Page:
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Wednesday, April 9, 2014


I once spent 6 months doing intensive physical therapy for my back. The physical therapist was very good at what he did and surgery was avoided. Months can go by without me ever thinking about my back at all. Lately it reminded me that I'd better slow down. I've done more heavy lifting in the last week than I've done in months. At one time I'd have pushed myself to keep going. That's how I ended up in physical therapy. Once was enough. My back is just sore enough to remind me of my limits.

As if physical limits were not enough, I've come to the limit of my small engine skill set. The generator that I had such hope for decided to up and die. First I changed the fuel. Then I tore it right down to the points and condenser, but that didn't work either. It just had a new tune up kit put in, so I'm at a bit of a loss. The points looked like they were adjusted a bit too tight, but opening them up didn't do anything either. A friend will be coming over to give me a hand with it. His engine skill set is greater than my own.

The loss of the generator came at a bad time. With rain and cloudy days, my solar electric power is more limited. Some of my planned projects are energy intensive, so they'll have to wait. The generator would have allowed me to just push on.

Maybe there's a lesson here. If I'd slow down when the weather got bad, my back wouldn't have been under so much stress. When I was living on my sailboat I knew schedules were dangerous. I've only been home a few weeks and find myself trying to keep a schedule. On the boat I had to listen to the environment around me to keep from exceeding the limits of boat and crew. I should run my house more like I ran my boat. My back never hurt on the boat.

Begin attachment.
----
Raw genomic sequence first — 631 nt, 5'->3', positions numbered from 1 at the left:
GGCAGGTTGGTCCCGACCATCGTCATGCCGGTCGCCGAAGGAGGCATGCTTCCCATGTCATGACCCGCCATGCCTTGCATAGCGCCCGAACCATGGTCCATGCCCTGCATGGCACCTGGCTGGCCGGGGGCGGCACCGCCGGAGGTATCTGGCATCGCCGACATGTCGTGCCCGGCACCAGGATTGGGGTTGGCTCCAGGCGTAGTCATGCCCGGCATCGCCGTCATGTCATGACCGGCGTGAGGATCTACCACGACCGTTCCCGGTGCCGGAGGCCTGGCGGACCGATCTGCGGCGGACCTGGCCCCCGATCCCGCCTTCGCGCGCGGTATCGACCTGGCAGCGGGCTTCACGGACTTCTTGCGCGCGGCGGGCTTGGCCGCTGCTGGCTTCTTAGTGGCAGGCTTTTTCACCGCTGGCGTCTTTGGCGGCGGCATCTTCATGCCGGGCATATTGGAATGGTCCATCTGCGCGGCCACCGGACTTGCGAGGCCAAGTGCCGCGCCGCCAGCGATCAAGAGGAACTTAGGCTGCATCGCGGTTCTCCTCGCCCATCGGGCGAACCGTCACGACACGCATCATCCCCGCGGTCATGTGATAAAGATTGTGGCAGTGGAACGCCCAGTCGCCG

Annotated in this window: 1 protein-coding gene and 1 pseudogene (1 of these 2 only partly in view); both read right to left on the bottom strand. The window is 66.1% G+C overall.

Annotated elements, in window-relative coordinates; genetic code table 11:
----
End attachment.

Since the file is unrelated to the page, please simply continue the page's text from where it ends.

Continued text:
1. Replies
    1. It was a hard lesson, but I've learned to pace myself.

    2. Wise words 6B. Having spent nearly 12 months in therapy fixing a back damaged by pushing the limits, I concur - pace yourself. We are having some cloudless days here too and don't want to push the limits on our batteries, lest I damage them too. I'm off to see if the generator will start...and hoping that I dont have to exercise my also limited small engine skills.

    3. My expert couldn't start it either. No spark, so it's an electrical issue. I'm picking up a tune up kit tomorrow. In the mean time, my buddy has a spare generator I can borrow. It's all good.

  2. Rest the back it will heal.If you run short on power in a few days use the van if you need to top the batteries some your back on veggie oil

    1. I'm taking it easy. One sunny afternoon made all the difference.

  3. Protect your back, you only have one.

    I had a well problem last week. Actually it's been going on quite a while. An oak root grew far enough to push down my service line coming from the tank to the house. This stressed the 90 from vertical to horizontal and cracked it.

    Once I got some of it dug up I was looking at a 12" thick root blocking any more excavation. And numerous other roots. More than I can handle. My host, I room with, came over from Tallahassee to help me w/ his 4 wheel drive pickup. Together we knocked it out. I used to do that kind of work all the time. I would handle whatever came up. I'm 68 now and finding I indeed have limits that I didn't used to have.

    Which is to say, "A man's got to know his limits" as Dirty Harry said. So be careful and take it a little bit at a time.

    1. Good advice there from Dirty Harry. It's not that I wouldn't get hurt doing those foolish things when I was younger, but I used to heal faster.